Fasteners have a long and storied history, going all the way back to the Bronze Age, when metal rivets first appeared in the archeological record. Archimedes and the ancient Greeks have been credited with inventing the screw around the 3rd century AD.
A few hundred years later, around the 10th century AD, better-kept records revealed some of the more popular uses for screws and combination nuts-and-bolts, especially in the military, where efficient bookkeepers in the Imperial Roman and Byzantine armies kept detailed records of fastener use in equipment such as large siege machines and naval vessels. As a wider variety of materials came into use, iron (and soon thereafter, steel) screws, rivets, and bolts were used primarily for land applications such as agricultural equipment construction, while copper and brass were preferred for boat-building and other marine use to minimize corrosion and decay.
The earliest rivets were simple and effective, composed of a shaft and head which were deformed and tightened using a hammer. Because those early alloys were so malleable, simple rivets made it relatively easy to fasten two or more sheets of metal together. With the advent of the industrial revolution, large-scale iron and steel construction of buildings, bridges, and aircraft utilized high-strength metal rivets that were heated to make them more malleable and then hammered into place by skilled workers wielding pneumatic hammers. We’ve all seen historic photos and film footage of hot rivets being tossed up to skilled workers balanced on high iron beams during the construction of iconic structures such as the Empire State Building and the Golden Gate Bridge. Today, structural rivets have been largely replaced by high-strength steel nuts and bolts, in general because it’s easier and less expensive to install nuts and bolts using relatively unskilled labor.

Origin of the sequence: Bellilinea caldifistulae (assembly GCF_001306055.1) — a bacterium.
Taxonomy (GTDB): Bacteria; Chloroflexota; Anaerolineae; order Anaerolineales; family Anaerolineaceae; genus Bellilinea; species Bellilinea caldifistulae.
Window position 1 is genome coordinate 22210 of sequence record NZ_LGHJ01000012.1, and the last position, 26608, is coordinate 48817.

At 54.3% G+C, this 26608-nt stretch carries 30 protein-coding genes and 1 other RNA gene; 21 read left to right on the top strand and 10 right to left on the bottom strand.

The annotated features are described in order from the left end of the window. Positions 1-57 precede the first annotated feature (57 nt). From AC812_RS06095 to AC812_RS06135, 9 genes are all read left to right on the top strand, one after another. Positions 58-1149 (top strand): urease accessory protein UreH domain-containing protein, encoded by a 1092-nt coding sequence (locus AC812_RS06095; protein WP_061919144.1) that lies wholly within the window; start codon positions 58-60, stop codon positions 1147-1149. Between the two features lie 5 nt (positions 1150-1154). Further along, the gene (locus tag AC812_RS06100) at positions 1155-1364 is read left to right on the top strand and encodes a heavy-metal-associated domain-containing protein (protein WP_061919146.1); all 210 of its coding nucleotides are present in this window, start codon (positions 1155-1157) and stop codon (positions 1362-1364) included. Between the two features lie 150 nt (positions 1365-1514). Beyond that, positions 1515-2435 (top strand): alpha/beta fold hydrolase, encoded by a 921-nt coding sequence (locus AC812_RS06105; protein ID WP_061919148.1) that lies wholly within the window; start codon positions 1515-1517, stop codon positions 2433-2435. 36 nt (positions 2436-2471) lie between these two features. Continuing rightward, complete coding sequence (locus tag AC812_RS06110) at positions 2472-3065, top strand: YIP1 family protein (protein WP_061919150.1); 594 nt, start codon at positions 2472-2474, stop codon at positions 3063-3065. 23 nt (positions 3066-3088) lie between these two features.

The rise in popularity of nuts and bolts here in the US began in the mid-19th century, driven by the introduction of standardized threads and sizes and the increase in military and transportation equipment production during the Civil War. Two world wars and increasing industrial modernization saw a steady and rapid growth in the American fastener industry throughout the 20th century. However, in the 1970s and early 80s the industry declined briefly due primarily to the import of cheap, foreign-made fasteners. Then, in the mid-1980s, a number of highly-publicized reports of dramatic equipment failure focused attention on the lack of fastener regulation and quality control. The result was the passage of the Fastener Quality Act (FQA) in 1990, which created a resurgence in demand for quality, American-made fasteners. Today the US fastener industry remains strong, maintaining a technological advantage over the rest of the world for highly-specialized fasteners used in advanced medical, aerospace, and other commercial and industrial products.